For years, though, the consensus approach to beating Stewart has been to wait for him to fall. And the strategy was sound. Nine times in his ­career he's crashed while leading, and he missed most of the 2008 season after tearing up his knee in a 2007 mishap. Yet it's his aggressiveness and willingness to take risks that separate Stewart from the pack—literally. Here's a statistic that scares even the fastest riders: Stewart wins 95% of the races in which he stays upright. "I've never been afraid of anybody, and I will ride on the edge if I have to," he says. "Honestly, I don't think people want to deal with what it takes to beat me. Nobody is willing to go to that level."

Yet as fearless as he is on the track, Stewart has always been a loner off of it. He grew up in Haines City, Fla., a town of about 13,000 people 30 miles south of Orlando. Median household income: $27,000 a year. His father, James Sr., worked in a bottling plant; mother Sonya was a fast-food cashier. Stewart started riding a dirt bike at 3, and by 7 he was winning amateur championships and studying moto videos. As a teenager, he rode as much as 10 hours a day and took up homeschooling to create more time to ride. While peers worked after-school jobs and hung out in the basement, Stewart traveled the country to compete in nearly 100 races a year. "Socially it hurt me," says Stewart. "I was never asked to school dances or to do fun things by other kids. I was never cool enough to hang out with the 'in' crowd."

The loneliness spilled over into the pits. Stewart didn't know how to start conversations and feared those awkward moments when he was expected to chat with opponents. If he saw a rider approaching, he'd walk in the other direction or act busy. Once, in the stadium tunnel before a 2003 race in Anaheim, he became so overcome with prerace jitters that he vomited. The other riders laughed.

Stewart's willingness to scrap with competitors on the track didn't help him win friends either. In one 2003 race, Stewart slowed to let Reed pass, then shot back in front just to prove how easily he could retake the lead. Reed was not amused, nor were other riders when they heard about his etiquette breach. But Stewart didn't care what opponents thought, and even today he says of Reed: "If he were drowning, I wouldn't exactly throw him a rope." Stewart also tangled with Carmichael beginning in 2004, when the two started facing off, until 2007, when the five-time champ retired. Fans ate up the tussles and at times were rewarded with spectacular pileups. A crash during a 2005 race in Unadilla, N.Y., is considered one of the gnarliest in motocross history. Stewart flew off a jump and landed on RC's back, and both riders smashed heavily to the dirt (YouTube: "Bubba Stewart Ricky Carmichael"). RC jumped up, yelled at Stewart, flipped Stewart's bike off his own, then resumed the race. Stewart was knocked unconscious and could not finish.

Still, despite battles with other riders—or maybe because of them—Stewart won consistently from the start. In 2002 he turned pro and became the youngest rider to capture the amateur AMA 125 ­Motocross Championship (16 years, 247 days). Over the next three years he won 28 of 31 races before stepping up to the elite Supercross class. In 2006 he finished second to Carmichael in the overall standings, and the following year he won his first title.

Even Carmichael, despite their battles, gives props to Stewart's talent: "No one ever pushed me harder than James. I've just never seen anybody ride that fast and hard."

So why the makeover? And how has Stewart transformed himself from brooding biker to poster boy for the X Games party? The evolution has been largely a two-step process. First, Stewart proposed to girlfriend Brianna Chavarria (she said yes) late last summer. They met in 2003 when Stewart went to eat at a Mexican restaurant near Orlando. Chavarria was his server, and Stewart was smitten. They dated for two months before Stewart was outed as a moto star by Chavarria's neighbors, who were Supercross fans. Chavarria brings quiet balance to Stewart's life as a motocross celebrity.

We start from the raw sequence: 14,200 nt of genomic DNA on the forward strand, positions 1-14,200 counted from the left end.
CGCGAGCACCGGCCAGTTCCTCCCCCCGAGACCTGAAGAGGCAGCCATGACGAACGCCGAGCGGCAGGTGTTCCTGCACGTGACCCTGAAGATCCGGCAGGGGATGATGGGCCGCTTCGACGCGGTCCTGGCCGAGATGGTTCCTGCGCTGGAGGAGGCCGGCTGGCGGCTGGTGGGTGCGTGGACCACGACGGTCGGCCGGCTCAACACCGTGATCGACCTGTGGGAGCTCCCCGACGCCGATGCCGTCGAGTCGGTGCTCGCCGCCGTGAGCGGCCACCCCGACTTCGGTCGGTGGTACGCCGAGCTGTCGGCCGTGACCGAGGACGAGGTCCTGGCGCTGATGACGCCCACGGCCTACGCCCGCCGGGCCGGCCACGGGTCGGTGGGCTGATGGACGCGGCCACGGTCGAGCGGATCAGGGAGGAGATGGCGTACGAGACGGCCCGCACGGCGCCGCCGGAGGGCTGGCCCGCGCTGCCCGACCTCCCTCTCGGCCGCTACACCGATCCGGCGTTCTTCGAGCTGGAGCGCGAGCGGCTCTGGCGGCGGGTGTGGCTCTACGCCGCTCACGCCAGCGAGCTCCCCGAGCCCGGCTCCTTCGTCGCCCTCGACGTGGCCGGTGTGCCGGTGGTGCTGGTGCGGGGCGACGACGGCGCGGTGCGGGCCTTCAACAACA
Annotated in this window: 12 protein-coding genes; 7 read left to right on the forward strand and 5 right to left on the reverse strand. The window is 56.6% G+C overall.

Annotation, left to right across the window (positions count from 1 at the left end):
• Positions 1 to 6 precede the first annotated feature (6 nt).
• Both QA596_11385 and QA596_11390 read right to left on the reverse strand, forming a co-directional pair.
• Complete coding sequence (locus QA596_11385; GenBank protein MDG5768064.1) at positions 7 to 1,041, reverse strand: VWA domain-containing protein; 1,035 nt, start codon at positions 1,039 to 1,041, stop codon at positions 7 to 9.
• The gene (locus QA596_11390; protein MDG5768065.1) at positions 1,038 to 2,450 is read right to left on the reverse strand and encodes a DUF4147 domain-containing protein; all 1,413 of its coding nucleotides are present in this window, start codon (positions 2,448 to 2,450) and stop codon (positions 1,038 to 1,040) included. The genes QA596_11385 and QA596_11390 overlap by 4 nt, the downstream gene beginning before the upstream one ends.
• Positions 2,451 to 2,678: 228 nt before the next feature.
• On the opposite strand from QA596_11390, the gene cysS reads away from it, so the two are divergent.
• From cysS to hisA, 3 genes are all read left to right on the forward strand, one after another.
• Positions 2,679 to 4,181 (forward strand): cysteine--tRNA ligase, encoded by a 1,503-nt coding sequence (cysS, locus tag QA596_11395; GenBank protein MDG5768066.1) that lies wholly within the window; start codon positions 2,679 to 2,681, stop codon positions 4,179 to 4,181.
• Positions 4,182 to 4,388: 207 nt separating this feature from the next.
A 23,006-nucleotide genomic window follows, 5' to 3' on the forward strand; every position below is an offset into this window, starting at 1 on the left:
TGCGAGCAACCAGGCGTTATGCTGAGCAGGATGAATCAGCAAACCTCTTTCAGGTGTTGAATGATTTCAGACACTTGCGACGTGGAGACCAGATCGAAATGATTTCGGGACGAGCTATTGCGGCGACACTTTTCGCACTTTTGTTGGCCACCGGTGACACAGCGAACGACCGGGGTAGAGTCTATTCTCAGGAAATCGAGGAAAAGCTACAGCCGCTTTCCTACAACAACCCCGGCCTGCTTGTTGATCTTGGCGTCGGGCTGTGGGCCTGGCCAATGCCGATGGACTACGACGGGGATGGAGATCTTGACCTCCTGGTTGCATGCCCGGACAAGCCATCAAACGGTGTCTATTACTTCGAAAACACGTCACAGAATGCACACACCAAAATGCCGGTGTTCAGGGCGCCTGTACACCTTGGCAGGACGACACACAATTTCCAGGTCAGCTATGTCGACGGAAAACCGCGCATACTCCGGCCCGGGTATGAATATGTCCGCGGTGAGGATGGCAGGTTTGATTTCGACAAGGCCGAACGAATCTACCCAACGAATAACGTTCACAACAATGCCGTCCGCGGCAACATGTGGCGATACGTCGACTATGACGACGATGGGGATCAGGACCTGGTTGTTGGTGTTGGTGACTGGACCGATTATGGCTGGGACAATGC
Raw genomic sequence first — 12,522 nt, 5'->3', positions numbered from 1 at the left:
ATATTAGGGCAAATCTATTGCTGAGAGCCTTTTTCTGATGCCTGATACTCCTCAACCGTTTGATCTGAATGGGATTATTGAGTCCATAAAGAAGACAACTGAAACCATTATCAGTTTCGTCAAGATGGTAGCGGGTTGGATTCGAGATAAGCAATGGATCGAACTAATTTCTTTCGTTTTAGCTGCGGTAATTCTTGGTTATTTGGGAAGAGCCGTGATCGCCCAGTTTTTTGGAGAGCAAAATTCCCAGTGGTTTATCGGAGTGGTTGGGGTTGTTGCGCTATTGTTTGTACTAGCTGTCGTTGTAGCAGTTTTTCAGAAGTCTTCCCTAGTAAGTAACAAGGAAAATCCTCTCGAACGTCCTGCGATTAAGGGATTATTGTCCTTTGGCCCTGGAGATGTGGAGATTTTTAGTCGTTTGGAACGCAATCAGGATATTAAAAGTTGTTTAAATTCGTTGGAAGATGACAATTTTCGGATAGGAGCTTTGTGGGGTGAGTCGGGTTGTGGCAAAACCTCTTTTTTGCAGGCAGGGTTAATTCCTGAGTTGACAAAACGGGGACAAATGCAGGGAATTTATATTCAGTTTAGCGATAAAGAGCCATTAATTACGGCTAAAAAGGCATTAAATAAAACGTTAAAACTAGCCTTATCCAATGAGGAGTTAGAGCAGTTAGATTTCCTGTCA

The next step took place last fall, following Stewart's rehab from January surgery on his left knee and long after his cred as the fastest man on dirt had been established. It started with a silly idea, as these things do, and turned into a revelation. Stewart set up a video camera in his five-bedroom house in Haines City, strapped on a guitar, donned an Afro wig and danced shirtless while lip-synching to Rick James' "Give It to Me Baby." Stewart posted the footage on YouTube, uncharacteristically exposing his hidden Freak. "My first question was, 'Why?'" says Stewart's father. Junior's answer: "In my living room, with just a camera, no one can judge me. I don't have to wonder what people are thinking about me."

As raw and silly as any proper YouTube experience, the clip pinged around the motocross community. Result: Stewart's standoffish reputation thawed. Fans at races early in the 2009 season noticed he was smiling more; they responded by approaching him in the pits. "I feel like people finally started to embrace me," says Stewart. "That video was the best thing that ever happened to my career." Another video followed, this one a spot-on impression of Bon Jovi. It was shown during the opening ceremonies of a January AMA race at Reliant Stadium in Houston, and the crowd went bananas. The new James Stewart was in the house.

There's an old saying in motocross that sometimes you have to slow down to go faster—see the track, throttle back, reduce risk, keep the bike on two wheels. Stewart embraced that plan to the fullest during the race in Vegas.

On the third lap, he settled into second behind Ryan Villopoto, knowing he had the championship locked up if he held that position. Reed, holding the third position, knifed into second on the 14th lap, sending Stewart off the track. Stewart quickly recovered and finished third, just behind Reed. But the championship was his. "Three years ago I don't know if I could have done that," says Stewart.
At the podium, Stewart beamed—a far cry from the podium the previous week in Salt Lake City. With the 2009 Supercross season in the books, Reed has also let his cooler head prevail, sort of: "I think we brought out the best in each other. I ­totally respect James as a competitor. He's the champion, but I'm not finished."

Will Stewart be able to keep his focus in his X debut? McGrath says yes: "I believe he understands what a responsibility this is for him. He's the new face of the sport. That's an opportunity not everybody gets." If recent history is any indication, Stewart may just be ready to seize it.